Please email me if you would like me to mail you a copy of this booklet at no charge. It is called “There is more than this…” I would be happy to send you more copies should you want them.

Yours Sincerely,
Rabbi Dr Shimon Cowen,
Director, Institute for Judaism and Civilization


au_cases_vic_VCAT_2018_694

AGMC Conference 2018: Melbourne’s Jewish Community: Going from “gays not welcome” to “we support marriage equality” in under 20 years

An exploration of the transformation of attitudes toward LGBTIQ people within Melbourne’s Jewish community from the 1990s to current day.

2018 AGMC Natioal Conference - Register Now.png(Click above or here to register)

Melbourne’s Jewish Community: Going from “gays not welcome” to “we support marriage equality” in under 20 years
3:30 PM – 4:00 PM
Sat Sep 22, 2018
Training Room
Community groups in action

Description
An exploration of the transformation of attitudes toward LGBTIQ people within Melbourne’s Jewish community from the 1990s to current day. This session includes the screening of a 10 minute documentary “Aleph Melbourne – Celebrating 20 Years – 1995-2015”. It also includes an exploration of how the 2009 shooting at the Tel Aviv LGBT Youth Centre was the catalyst for a series of events that shattered the decade-long silence since the Victorian Jewish community leadership rejected the membership application of a gay men’s group to them endorsing marriage equality 8 years later.

Learning objectives/outcomes:A greater understanding and appreciation of the issues, sensitivities and nuances around LGBTIQ inclusion in Melbourne’s Jewish community.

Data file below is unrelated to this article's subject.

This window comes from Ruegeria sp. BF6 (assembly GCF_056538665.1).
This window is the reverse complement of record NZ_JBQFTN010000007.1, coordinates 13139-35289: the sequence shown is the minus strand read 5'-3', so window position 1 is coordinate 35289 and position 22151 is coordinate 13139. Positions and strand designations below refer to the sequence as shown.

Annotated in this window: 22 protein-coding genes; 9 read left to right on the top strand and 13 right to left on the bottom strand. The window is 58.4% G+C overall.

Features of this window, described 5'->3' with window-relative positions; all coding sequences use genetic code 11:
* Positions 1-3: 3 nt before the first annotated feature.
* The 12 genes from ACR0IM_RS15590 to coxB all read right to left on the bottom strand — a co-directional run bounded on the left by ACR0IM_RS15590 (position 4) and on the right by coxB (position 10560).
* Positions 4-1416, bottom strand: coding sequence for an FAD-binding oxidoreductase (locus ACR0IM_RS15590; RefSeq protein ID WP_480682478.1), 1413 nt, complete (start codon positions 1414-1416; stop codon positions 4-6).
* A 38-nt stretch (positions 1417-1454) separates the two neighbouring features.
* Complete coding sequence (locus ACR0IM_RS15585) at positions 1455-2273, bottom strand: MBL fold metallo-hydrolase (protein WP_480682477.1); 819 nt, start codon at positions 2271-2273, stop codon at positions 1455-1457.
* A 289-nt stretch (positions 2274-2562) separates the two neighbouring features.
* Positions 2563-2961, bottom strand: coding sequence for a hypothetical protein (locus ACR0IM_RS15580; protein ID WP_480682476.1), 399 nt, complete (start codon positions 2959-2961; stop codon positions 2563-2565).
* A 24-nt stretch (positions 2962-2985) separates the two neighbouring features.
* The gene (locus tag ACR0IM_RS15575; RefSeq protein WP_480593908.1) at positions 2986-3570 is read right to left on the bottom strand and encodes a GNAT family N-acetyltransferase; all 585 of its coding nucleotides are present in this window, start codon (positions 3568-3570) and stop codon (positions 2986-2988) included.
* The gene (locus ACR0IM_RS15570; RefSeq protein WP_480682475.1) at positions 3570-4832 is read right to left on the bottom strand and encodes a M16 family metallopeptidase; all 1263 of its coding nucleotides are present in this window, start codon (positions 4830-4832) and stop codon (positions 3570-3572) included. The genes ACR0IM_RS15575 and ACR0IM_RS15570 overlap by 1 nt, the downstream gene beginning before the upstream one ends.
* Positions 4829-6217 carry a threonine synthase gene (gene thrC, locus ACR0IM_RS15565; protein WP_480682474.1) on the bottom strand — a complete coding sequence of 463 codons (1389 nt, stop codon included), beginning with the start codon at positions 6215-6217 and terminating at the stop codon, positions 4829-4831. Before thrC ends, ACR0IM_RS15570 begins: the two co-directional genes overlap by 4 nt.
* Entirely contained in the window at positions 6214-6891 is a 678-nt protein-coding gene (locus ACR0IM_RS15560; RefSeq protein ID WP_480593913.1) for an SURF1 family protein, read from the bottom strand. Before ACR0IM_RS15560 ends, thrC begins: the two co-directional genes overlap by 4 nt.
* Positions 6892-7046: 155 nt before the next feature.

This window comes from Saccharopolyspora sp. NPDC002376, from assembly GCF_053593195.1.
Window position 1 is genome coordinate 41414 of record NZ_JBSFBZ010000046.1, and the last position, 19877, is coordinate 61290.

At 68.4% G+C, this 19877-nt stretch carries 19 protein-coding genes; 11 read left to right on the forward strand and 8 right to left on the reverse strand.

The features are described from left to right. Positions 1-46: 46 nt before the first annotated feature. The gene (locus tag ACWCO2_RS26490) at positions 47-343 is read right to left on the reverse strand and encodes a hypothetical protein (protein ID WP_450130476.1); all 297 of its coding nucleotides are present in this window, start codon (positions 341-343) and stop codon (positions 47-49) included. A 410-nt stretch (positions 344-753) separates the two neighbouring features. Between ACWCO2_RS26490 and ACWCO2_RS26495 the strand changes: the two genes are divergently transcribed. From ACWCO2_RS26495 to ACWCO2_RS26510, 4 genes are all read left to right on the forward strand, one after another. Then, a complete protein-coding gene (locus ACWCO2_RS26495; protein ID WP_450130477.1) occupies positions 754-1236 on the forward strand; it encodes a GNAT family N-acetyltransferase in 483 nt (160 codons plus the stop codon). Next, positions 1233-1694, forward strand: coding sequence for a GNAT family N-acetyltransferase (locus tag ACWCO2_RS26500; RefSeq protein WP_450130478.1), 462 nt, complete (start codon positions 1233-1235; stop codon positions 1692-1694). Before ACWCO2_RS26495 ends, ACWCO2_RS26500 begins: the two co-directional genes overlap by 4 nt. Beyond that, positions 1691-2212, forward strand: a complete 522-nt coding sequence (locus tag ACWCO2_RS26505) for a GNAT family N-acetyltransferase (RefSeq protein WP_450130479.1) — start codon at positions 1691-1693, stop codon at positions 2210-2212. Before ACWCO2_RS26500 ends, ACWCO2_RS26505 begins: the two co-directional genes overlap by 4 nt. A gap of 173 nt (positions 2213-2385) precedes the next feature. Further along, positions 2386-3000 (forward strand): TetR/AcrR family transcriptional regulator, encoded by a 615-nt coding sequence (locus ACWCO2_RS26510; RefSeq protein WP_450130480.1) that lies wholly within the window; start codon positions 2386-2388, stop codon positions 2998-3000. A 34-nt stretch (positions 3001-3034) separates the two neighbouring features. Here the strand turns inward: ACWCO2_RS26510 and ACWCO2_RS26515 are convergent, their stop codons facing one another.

30 minute Oral Presentation and Video

Speaker
Michael Barnett
Convenor, Aleph Melbourne

20180922 AGMC - Michael Barnett - Aleph Melbourne session

JCCV marks decade of “strong advocacy”


SUMMARY OF JCCV’S LGBTI INCLUSION ACTIVITIES

2009 – formation of the LGBT (at the time) Reference Group.

2011 – release of report into discrimination and vilification of LGBT Jews in Victoria.

2014 – JCCV supports and encourages affiliates to support No to Homophobia.

2014 – JCCV wins Hey Grant from the Victorian Government.

2015 – JCCV 1st ever LGBTI Symposium held with approximately 80 attendees with panels from the LGBTI Jewish spectrum. Attendees were cross-denominational.

2015 – Keshet Australia admitted to JCCV as an affiliate – the first Jewish LGBTI organisation affiliate.

2016 – Launched JCCV LGBTI service directory https://bit.ly/2mviycZ

2016 – Youth video winner announced form previous year’s completion.

2017 – Mental Health Forum in light of RCV’s statement to the government’s plebiscite

2017 – JCCV supports civil marriage equality with motion moved by National Council of Jewish Women and seconded by AUJS.


Doron Abramovici comment on JCCV LGBTI achievements - Jul 20 2018.png


“A decade of strong advocacy for LGBTI equality and inclusion! I am very proud to have volunteered for the JCCV for a decade and served on the board for almost 4 years. We have achieved great things together! #lgbti #lgbtiinclusion #mentalhealthmatters #socialinclusion #lgbtijews Big shout out to John Searle, Anton Block, Nina Bassat, Jennifer Huppert, Original Reference Group members Julie Leder, Nathan Rose, Andrew Rajcher, Sally Goldner, Immediate part Executive Director David Marlow and the community for welcoming change.” — Doron Abramovici